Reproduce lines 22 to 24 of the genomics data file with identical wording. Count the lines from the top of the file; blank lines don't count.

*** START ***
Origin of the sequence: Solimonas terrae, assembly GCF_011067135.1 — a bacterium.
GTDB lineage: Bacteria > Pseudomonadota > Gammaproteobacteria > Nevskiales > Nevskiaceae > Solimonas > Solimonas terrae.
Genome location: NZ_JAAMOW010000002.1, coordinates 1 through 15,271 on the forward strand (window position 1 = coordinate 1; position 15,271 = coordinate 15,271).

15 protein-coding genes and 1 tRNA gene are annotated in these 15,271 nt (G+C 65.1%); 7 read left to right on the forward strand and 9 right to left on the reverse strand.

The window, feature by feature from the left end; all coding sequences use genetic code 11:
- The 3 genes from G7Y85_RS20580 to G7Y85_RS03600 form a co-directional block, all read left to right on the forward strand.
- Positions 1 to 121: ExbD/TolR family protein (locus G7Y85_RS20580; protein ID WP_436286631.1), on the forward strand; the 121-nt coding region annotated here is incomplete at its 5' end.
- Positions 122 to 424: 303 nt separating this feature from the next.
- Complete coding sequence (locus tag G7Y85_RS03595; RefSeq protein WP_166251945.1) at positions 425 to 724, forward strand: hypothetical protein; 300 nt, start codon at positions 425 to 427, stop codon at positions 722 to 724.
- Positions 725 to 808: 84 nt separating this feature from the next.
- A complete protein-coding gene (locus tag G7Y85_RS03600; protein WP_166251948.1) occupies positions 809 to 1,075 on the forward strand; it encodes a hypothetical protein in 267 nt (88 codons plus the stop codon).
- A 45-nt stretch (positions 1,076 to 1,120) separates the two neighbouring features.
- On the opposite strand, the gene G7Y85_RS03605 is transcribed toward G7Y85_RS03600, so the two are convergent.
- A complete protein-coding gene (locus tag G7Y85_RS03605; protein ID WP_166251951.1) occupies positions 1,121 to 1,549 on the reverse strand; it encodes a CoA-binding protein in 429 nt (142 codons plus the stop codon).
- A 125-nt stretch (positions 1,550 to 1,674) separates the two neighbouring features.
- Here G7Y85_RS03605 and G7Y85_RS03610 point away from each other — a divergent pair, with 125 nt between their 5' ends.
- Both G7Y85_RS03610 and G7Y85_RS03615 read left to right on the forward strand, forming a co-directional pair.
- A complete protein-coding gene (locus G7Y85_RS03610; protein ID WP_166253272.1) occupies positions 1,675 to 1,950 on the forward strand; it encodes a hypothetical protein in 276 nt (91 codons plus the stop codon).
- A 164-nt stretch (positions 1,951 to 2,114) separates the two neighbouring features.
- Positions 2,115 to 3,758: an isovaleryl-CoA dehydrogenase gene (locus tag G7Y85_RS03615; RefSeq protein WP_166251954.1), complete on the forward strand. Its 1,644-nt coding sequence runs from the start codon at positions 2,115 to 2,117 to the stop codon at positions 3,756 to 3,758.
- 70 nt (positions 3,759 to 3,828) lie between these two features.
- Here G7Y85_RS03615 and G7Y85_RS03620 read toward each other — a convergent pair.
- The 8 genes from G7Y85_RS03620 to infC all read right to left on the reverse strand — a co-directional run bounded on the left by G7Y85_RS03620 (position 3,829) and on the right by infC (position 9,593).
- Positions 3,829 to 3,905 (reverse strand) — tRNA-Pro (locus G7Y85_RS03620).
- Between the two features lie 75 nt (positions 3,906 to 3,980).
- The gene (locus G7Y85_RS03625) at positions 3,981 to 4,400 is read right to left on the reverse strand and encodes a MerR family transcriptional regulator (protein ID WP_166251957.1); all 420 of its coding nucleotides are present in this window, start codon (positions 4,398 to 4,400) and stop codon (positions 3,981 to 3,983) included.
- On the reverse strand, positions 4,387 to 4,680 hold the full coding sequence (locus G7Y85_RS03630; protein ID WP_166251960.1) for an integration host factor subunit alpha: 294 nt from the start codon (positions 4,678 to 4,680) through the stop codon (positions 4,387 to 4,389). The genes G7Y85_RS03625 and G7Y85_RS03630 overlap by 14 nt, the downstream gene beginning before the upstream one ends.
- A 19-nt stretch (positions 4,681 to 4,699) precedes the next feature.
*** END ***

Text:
- Here G7Y85_RS03615 and G7Y85_RS03620 read toward each other — a convergent pair.
- The 8 genes from G7Y85_RS03620 to infC all read right to left on the reverse strand — a co-directional run bounded on the left by G7Y85_RS03620 (position 3,829) and on the right by infC (position 9,593).
- Positions 3,829 to 3,905 (reverse strand) — tRNA-Pro (locus G7Y85_RS03620).